Analysis: Housing Market Back on Downward Slope
Inevitably, the housing market endures cycles of upswings and downturns. Generally, so long as those fluctuations remain within reasonable bounds, there is nothing amiss about it.
What we saw beginning in 2008, however, was a frightening aberration. Now, despite countless media reports touting our “ongoing recovery,” our Miami foreclosure lawyers on the front lines of this issue understand the silver lining view may be a bit optimistic.
In fact, the “recovery” we saw may be more of an illusion than initially realized, and there is little doubt at this point that we are on track for another market downturn. The slide on the immediate horizon may not be as severe as the crash, but there is strong evidence to suggest the reports of incremental steps toward a positive change may have been premature.
The reasons are somewhat complex and always interwoven.
To begin, there is that so-called “shadow inventory” of properties. These are homes that have been foreclosed on for some time, but have yet to be released back on to the market. Investors and banks have been holding out for the market to bounce back so the losses aren’t nearly so great. However, this has had the effect of artificially driving up home prices. Once those properties are released, we will see home prices dip once again.
In states like Florida, the backlog of foreclosures is a serious issue as the judicial pipeline has slowed to a molasses pace. Once these homes are released back onto the market, it will impact the supply and therefore drive down prices.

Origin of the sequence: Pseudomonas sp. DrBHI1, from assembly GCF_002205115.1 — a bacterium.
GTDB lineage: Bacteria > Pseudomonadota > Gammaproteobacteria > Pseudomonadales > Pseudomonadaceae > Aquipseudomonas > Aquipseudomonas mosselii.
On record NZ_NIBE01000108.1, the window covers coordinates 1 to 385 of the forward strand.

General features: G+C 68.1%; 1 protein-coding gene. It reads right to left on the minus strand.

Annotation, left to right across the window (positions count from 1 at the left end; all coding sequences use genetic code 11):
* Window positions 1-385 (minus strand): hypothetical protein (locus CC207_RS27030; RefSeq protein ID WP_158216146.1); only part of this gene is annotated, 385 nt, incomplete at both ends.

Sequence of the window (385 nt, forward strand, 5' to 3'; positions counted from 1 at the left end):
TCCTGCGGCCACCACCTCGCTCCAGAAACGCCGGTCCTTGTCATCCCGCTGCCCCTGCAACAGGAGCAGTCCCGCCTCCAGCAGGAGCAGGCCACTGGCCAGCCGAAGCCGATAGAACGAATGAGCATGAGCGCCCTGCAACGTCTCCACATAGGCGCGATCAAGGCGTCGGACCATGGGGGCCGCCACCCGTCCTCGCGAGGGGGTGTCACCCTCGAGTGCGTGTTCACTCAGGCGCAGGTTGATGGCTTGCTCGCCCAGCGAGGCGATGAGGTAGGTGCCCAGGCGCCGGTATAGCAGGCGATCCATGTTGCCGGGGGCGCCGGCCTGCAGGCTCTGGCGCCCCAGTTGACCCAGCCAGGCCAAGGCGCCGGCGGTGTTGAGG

There has also, as we’ve reported here, been a large influx of corporate investors snapping up foreclosed properties in order to turn them into rentals. This served to push home prices upward. However, now many of these firms are beginning to recognize that the overall business model was flawed. It failed to take into account rising vacancy rates and decreased home values. Many are now working to sell off their inventory.
With all these new, reduced-price homes entering the market, one could be forgiven for thinking this would work to the benefit of first-time home buyers. The problem is that more stringent lending standards, passed due to years’ worth of reckless practices by lenders, has kept many of those first-time buyers from getting in the game.
On top of that, people who took advantage of the federal government’s Home Affordable Modification Program, which temporarily reduced interest rates, are now seeing those rates once again climb. For some, the increase is going to be too much too burden. We’ve effectively kicked the can down the road on this one, and now the time has come to pay. This increase in monthly payments is going to push a significant portion of homeowners closer to foreclosure.
In the meantime, Washington is once again paving the way for Wall Street to create new mortgage-backed securities – and once again betting on our future.
Compounding the problem is the fact that there has been no significant effort to establish good-paying jobs in this country. Absent that, our economy is either stagnant or sliding. Still, homeowners are beginning to use their home equity as a way to generate funds. They may soon find themselves in trouble when their homes are once again worth less than what they owe.
If you’re battling foreclosure in Miami or the surrounding areas contact Jacobs Legal for a confidential appointment to discuss your rights. Call 305-358-7991. Also, don’t miss Miami Foreclosure Attorney Bruce Jacobs on 880AM/the Biz, every Wednesday from 5 p.m. to 6 p.m. on “Debt Warriors with Bruce Jacobs,” discussing foreclosure topics that matter to YOU.